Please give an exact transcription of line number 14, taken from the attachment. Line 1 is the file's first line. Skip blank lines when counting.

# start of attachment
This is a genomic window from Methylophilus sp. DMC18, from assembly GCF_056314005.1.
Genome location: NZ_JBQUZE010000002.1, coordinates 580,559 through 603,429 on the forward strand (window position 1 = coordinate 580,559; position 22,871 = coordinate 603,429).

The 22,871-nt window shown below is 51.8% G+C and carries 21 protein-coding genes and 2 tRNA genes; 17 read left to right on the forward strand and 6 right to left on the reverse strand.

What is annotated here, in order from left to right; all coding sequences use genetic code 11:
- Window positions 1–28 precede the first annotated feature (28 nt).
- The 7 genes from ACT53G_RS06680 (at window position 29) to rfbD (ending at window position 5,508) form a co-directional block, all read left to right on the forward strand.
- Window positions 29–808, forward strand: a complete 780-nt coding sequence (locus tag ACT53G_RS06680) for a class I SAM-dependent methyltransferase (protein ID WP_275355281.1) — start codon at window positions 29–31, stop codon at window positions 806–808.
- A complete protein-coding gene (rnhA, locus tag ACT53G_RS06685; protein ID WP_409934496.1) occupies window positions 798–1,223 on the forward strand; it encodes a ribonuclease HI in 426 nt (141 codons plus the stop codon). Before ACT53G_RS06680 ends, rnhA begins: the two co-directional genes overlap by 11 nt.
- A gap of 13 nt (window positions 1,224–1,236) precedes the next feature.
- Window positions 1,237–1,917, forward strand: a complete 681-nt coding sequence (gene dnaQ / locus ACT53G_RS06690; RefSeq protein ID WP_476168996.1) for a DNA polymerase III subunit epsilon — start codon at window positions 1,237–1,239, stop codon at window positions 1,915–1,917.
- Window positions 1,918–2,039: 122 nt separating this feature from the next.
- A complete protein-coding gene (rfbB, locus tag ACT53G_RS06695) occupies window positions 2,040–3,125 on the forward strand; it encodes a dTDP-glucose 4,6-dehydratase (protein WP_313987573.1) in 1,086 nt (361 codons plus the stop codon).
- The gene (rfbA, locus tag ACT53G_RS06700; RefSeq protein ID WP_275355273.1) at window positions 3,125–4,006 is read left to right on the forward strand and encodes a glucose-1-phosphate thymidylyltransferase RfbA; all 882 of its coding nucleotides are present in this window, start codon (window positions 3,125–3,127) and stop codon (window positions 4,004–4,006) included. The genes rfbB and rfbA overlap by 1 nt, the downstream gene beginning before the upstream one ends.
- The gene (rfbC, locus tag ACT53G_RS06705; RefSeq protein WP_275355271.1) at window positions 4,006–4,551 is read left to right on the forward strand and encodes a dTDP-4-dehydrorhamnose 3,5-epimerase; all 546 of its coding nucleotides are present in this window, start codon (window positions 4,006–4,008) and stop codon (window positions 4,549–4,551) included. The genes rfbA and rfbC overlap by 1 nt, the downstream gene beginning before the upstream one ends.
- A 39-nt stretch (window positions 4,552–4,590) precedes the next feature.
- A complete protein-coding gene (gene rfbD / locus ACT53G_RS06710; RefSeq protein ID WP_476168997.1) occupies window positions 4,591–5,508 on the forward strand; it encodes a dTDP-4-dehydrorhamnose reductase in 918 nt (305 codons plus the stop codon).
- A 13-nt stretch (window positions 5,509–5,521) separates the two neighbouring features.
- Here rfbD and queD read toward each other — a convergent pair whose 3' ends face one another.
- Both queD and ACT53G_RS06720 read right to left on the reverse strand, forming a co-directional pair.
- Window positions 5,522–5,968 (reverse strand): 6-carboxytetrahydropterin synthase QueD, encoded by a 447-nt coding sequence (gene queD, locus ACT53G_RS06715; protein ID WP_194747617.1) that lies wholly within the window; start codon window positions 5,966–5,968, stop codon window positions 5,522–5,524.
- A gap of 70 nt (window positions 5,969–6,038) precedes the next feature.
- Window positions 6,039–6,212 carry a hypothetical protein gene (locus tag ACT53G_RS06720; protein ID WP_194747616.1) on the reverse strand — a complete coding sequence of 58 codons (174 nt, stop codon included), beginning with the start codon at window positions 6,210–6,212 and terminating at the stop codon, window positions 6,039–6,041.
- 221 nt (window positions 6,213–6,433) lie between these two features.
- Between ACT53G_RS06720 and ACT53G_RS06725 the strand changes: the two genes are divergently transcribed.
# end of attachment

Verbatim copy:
- The gene (rfbC, locus tag ACT53G_RS06705; RefSeq protein WP_275355271.1) at window positions 4,006–4,551 is read left to right on the forward strand and encodes a dTDP-4-dehydrorhamnose 3,5-epimerase; all 546 of its coding nucleotides are present in this window, start codon (window positions 4,006–4,008) and stop codon (window positions 4,549–4,551) included. The genes rfbA and rfbC overlap by 1 nt, the downstream gene beginning before the upstream one ends.